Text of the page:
Written by Nick Heer.

Archive for April 22nd, 2012

The Instagram Investment

Ben Horowitz:

Despite Instagram’s awesome performance and our monstrous return, a number of articles have come out criticizing us for not making even more money on our investment. Ordinarily, when someone criticizes me for only making 312 times my money, I let the logic of their statement speak for itself.


The Claude Glass: Instagram in the 18th Century

Anna Laurent:

The Claude glass was a sort of early pocket lens without the camera and it was held aloft to observe a vista over one’s shoulder. The technology was simple: A blackened mirror reduced the tonal values of its reflected landscape, and a slightly convex shape pushed more scenery into a single focal point, reducing a larger vista into a tidy snapshot.

Beautiful images. I would love to get my hands on one of these. Via Jason Kottke.

iPad Text Editors, Reviewed

Good reviews from Rui Carmo. He omits PlainText because it does not fulfill his Markdown support criteria, but it’s my editor of choice. I can’t preview Markdown in it, but it’s okay because I rarely use the more advanced features of it (I only really use links and block quotes).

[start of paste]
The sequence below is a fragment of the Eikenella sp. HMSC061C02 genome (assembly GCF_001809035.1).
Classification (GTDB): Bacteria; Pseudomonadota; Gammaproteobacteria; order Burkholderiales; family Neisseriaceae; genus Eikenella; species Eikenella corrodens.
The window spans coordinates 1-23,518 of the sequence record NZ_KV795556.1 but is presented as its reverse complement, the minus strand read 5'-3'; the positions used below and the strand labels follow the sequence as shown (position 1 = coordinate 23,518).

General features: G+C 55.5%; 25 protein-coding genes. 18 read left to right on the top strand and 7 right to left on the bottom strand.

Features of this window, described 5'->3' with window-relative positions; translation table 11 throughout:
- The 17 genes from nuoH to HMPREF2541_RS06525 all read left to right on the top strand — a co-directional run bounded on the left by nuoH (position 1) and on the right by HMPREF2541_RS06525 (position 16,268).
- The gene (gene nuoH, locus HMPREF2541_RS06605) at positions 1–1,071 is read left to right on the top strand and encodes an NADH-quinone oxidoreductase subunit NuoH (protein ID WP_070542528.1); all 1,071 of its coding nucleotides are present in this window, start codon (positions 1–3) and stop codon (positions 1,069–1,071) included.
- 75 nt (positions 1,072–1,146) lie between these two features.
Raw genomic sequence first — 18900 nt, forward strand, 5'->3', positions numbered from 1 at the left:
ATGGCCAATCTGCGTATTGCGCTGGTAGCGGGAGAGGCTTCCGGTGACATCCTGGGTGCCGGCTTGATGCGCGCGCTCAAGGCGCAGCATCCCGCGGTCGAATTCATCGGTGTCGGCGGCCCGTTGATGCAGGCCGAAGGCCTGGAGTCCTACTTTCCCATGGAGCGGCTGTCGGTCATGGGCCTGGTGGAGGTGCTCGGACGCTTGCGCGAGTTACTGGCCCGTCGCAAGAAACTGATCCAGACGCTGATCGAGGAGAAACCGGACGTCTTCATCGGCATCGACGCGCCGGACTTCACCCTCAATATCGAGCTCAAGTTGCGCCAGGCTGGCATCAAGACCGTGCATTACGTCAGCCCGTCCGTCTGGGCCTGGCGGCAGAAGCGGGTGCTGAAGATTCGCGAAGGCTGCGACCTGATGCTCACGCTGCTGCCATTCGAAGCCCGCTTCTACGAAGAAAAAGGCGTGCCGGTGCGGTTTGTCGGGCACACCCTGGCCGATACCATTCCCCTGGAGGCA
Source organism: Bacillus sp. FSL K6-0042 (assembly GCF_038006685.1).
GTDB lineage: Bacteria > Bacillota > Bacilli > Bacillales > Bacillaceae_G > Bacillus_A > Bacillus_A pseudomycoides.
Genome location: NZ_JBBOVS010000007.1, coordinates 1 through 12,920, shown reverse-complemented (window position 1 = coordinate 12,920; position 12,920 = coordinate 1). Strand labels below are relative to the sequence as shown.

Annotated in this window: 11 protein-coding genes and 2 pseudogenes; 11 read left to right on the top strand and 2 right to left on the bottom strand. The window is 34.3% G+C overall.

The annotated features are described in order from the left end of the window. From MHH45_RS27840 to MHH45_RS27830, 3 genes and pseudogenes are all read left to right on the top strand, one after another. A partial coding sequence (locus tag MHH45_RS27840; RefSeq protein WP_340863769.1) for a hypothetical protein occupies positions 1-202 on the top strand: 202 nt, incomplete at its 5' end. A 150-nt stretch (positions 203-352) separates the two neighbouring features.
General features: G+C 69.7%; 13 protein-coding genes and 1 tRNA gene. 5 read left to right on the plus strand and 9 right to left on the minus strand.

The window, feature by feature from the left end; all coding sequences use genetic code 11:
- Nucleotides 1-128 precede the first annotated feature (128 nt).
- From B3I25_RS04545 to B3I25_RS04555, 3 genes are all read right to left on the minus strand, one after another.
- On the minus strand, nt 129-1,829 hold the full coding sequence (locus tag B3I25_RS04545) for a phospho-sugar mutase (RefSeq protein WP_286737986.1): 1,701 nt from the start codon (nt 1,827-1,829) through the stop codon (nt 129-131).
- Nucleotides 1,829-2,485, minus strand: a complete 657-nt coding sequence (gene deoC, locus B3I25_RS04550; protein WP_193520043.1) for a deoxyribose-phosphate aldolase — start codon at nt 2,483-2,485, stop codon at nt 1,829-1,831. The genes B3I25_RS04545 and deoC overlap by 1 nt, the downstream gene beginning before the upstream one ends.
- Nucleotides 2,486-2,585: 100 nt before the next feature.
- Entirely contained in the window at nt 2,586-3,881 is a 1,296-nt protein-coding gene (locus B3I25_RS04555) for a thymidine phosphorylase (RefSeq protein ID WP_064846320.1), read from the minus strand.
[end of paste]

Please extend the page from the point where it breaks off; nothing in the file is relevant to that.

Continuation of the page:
Carmo recommends Textastic, which I find far too heavy for my needs. I don’t mind additional features that I’ll never use, provided they don’t impede the basics that I will. Alas, it’s much too complicated for my writing needs. It’s probably the closest we’ll get to Coda for iPad, for a while at least.

Don’t Be Evil but Don’t Miss the Tech Train

Quentin Hardy, for the New York Times:

[Google] has been accused of flouting copyrights, leveraging other people’s work for its benefit and violating European protections of personal privacy, among other things. “Don’t be evil” no longer has its old ring. And Google, an underdog turned overlord, is no humble giant. It tends to approach any controversy with an air that ranges somewhere between “trust us” and “what’s good for Google is good for the world.”

But ascribing what’s going on here solely to the power or arrogance of a single company misses an important dimension of today’s high-technology business, where there are frequent assaults, real or perceived, on various business standards and practices.

I’m not sure the direction in which these tech companies are headed is a generally positive one. There has been a fair amount of backlash for these incidents, and it’s going to continue. But that’s okay because we’re in uncharted waters. Things will change.